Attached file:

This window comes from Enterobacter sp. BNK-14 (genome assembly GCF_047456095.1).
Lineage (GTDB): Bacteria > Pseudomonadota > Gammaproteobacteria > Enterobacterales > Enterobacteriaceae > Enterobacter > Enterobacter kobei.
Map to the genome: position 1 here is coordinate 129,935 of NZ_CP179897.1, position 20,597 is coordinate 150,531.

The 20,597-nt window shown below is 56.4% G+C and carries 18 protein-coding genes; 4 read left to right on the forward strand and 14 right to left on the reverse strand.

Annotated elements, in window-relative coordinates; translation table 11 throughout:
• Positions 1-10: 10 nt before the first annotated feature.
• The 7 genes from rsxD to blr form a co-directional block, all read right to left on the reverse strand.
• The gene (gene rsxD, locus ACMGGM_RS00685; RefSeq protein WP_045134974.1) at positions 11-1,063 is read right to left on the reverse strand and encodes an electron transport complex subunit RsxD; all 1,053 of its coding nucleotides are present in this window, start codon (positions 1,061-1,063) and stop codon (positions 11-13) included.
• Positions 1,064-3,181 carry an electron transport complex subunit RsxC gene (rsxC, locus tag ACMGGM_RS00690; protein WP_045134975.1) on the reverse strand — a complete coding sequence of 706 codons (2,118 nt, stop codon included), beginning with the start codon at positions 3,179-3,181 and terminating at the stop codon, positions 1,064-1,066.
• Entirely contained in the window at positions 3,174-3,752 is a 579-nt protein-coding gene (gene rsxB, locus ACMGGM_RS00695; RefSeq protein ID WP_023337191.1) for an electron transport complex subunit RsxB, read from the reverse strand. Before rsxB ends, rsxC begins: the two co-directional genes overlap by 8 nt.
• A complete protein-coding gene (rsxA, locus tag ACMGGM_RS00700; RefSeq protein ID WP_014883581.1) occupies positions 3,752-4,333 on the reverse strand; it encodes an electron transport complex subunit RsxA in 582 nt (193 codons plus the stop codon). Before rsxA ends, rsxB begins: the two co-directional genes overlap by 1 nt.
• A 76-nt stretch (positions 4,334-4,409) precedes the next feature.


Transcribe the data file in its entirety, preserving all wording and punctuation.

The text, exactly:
This window comes from Enterobacter sp. BNK-14 (genome assembly GCF_047456095.1).
Lineage (GTDB): Bacteria > Pseudomonadota > Gammaproteobacteria > Enterobacterales > Enterobacteriaceae > Enterobacter > Enterobacter kobei.
Map to the genome: position 1 here is coordinate 129,935 of NZ_CP179897.1, position 20,597 is coordinate 150,531.

The 20,597-nt window shown below is 56.4% G+C and carries 18 protein-coding genes; 4 read left to right on the forward strand and 14 right to left on the reverse strand.

Annotated elements, in window-relative coordinates; translation table 11 throughout:
• Positions 1-10: 10 nt before the first annotated feature.
• The 7 genes from rsxD to blr form a co-directional block, all read right to left on the reverse strand.
• The gene (gene rsxD, locus ACMGGM_RS00685; RefSeq protein WP_045134974.1) at positions 11-1,063 is read right to left on the reverse strand and encodes an electron transport complex subunit RsxD; all 1,053 of its coding nucleotides are present in this window, start codon (positions 1,061-1,063) and stop codon (positions 11-13) included.
• Positions 1,064-3,181 carry an electron transport complex subunit RsxC gene (rsxC, locus tag ACMGGM_RS00690; protein WP_045134975.1) on the reverse strand — a complete coding sequence of 706 codons (2,118 nt, stop codon included), beginning with the start codon at positions 3,179-3,181 and terminating at the stop codon, positions 1,064-1,066.
• Entirely contained in the window at positions 3,174-3,752 is a 579-nt protein-coding gene (gene rsxB, locus ACMGGM_RS00695; RefSeq protein ID WP_023337191.1) for an electron transport complex subunit RsxB, read from the reverse strand. Before rsxB ends, rsxC begins: the two co-directional genes overlap by 8 nt.
• A complete protein-coding gene (rsxA, locus tag ACMGGM_RS00700; RefSeq protein ID WP_014883581.1) occupies positions 3,752-4,333 on the reverse strand; it encodes an electron transport complex subunit RsxA in 582 nt (193 codons plus the stop codon). Before rsxA ends, rsxB begins: the two co-directional genes overlap by 1 nt.
• A 76-nt stretch (positions 4,334-4,409) precedes the next feature.